Rikus Grobler | Oct 11, 2017 | 0
The New Interface: Dynamic websites
If you want a website or internet presence, there is no shortage of technical skills in Namibia. There are numerous companies and script kiddies who offer varying degrees of web presence, from sophisticated sites to plain HTML.
The real lack lies in use of the web, and the superficial skills which govern and maintain its use in terms of the brand. Yet the most noticeable comment on selling a website is, ‘it is so simple, even your secretary can update it’. This is not the case, ever.
The website falls within several corporate ambits, depending on its goals. If it is to be anything more than brochure ware, it has to offer the sort of utility that draws people to it again and again. If it is not extremely relevant, useful and popular, people will visit the site once, and the new toy will ultimately have no value.
To illustrate this point, consider the typical communications effort of the larger organisation. Advertisements are developed on a regular basis and placed on radio, television and in print. Press releases are issued regularly. All of the mediums used are those that contain content which draw people to themselves.
The typical business website is developed once and then updated annually, or whenever it is remembered. If it does have content this will typically be press releases. What sort of a person repeatedly goes to a website to spend a thrilling evening reading press releases and corporate material? Even an employee who did this would be questionable.
In order to make the website work, it will need corporate commitment and understanding at the upper levels of the corporation, as the process is relatively complex and will require some reorganisation of corporate communication resources.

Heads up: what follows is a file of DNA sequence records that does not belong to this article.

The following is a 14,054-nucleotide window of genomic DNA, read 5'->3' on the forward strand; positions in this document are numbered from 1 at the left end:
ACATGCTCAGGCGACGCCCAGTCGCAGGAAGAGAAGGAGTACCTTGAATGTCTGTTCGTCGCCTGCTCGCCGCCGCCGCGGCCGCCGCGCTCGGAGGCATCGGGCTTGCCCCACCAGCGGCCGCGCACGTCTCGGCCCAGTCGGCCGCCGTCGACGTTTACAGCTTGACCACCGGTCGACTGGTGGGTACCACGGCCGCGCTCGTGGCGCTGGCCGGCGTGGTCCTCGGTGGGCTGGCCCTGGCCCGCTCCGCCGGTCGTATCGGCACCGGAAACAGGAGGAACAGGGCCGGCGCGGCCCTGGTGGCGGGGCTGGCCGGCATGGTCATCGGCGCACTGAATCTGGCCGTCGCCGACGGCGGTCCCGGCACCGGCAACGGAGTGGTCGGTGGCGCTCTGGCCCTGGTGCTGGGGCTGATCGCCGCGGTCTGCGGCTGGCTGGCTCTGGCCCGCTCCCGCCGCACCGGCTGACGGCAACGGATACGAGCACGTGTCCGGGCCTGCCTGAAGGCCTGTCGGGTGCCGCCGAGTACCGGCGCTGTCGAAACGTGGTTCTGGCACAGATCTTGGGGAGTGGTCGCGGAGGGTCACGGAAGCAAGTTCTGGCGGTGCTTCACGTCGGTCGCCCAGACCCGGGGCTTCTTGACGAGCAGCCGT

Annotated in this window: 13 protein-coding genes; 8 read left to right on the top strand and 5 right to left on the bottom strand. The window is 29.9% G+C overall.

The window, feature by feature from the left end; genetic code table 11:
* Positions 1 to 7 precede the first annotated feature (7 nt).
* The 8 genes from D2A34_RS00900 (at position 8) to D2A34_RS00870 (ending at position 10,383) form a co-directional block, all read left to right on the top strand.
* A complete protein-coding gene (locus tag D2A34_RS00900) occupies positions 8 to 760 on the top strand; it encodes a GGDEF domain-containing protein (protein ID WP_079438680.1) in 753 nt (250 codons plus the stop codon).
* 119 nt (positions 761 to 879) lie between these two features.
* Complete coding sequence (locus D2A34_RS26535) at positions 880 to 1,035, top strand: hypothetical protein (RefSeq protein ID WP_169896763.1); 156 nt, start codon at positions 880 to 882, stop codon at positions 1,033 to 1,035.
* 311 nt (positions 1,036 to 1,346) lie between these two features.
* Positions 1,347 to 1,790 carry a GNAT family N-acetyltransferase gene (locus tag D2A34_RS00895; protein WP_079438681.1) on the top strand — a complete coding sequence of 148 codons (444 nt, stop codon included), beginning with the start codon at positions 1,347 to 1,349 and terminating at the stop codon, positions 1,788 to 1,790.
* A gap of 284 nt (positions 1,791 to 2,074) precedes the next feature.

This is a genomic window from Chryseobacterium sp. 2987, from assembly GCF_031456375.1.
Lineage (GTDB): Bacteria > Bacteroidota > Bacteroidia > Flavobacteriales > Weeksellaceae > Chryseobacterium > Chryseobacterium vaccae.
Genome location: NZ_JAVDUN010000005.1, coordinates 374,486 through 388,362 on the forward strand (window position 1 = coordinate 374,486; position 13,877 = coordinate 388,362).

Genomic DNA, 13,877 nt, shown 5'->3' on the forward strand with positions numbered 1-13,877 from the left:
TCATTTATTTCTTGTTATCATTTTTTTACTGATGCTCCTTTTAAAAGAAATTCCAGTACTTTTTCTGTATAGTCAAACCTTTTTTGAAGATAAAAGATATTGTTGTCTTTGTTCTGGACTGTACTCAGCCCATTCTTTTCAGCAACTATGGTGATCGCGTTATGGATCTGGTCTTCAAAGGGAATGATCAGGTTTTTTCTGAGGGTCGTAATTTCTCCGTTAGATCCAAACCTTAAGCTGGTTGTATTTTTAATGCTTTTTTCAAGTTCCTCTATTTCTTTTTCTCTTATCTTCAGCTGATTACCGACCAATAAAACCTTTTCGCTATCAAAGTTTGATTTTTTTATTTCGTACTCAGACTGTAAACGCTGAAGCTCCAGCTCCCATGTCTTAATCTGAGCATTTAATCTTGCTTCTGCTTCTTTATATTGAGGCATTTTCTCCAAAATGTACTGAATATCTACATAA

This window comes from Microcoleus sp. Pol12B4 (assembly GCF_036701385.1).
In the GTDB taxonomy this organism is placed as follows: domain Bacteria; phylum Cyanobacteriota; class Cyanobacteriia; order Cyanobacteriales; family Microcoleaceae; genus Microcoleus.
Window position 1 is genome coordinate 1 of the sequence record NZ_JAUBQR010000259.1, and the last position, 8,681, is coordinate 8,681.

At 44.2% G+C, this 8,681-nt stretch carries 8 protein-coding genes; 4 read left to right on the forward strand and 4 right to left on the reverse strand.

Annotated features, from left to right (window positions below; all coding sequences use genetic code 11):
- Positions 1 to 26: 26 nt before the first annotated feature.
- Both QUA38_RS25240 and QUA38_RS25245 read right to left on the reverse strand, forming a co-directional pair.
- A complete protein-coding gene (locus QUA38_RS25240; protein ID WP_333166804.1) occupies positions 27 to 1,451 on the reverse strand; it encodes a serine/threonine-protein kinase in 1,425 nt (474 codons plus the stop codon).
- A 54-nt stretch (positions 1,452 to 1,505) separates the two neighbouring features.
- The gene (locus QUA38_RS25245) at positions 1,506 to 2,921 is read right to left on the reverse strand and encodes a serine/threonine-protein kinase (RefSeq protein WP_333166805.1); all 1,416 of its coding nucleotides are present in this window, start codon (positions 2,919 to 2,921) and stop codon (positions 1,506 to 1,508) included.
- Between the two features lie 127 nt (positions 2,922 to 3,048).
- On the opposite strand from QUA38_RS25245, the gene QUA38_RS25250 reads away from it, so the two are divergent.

The brand manager must be involved, and must be able to provide a clear understanding of the market, what news or content will draw the market to the site ass well as that news or contents’ relationship to the brand.
Evidently, the design or advertising agency will have to be involved in order to draw users to the site. Typically, site traffic is boosted by advertising the site and its contents. And this will generally require more than a passing reference to the site’s URL in advertising.
The content will have to be updated regularly drawing from a variety of sources, so this will require a dedicated internal or outsourced resource, which should also be employed on a newsletter.
Any response mechanisms will have to be watched for required reactions.
Taking it a step further, if the site is to have internal utility, for instance as a file silo or an area of online productivity, the various people involved in shaping and managing productivity and related processes will also have to be involved, and understand the processes, benefits and complications.
If transactions are envisaged, then obviously the accounting function will come into play.
And then there are the basic technical skills that will need to be employed, including adding content, maintaining the mailing list and cleaning it of forum spammers, as well as search engine listings and optimisation. In terms of adding content, a quick, easy course in the basics of HTML is advisable. Easy tutorials, can be found online.
The most difficult point in the learning curve will be overcoming the fear of learning basic HTML. Actually, it is quite easy. The second most difficult point will be convincing the advertising agency to adapt.
The logical place to put the website is under the PR, as this person is typically responsible for ongoing content-driven communication. If there is a large component of internal site usage, the probable person is the corporate affairs function at a senior level, with the power to marshal corporate resources.
All that being said, it boils down to corporate will and a learning curve. Everything else can become routine.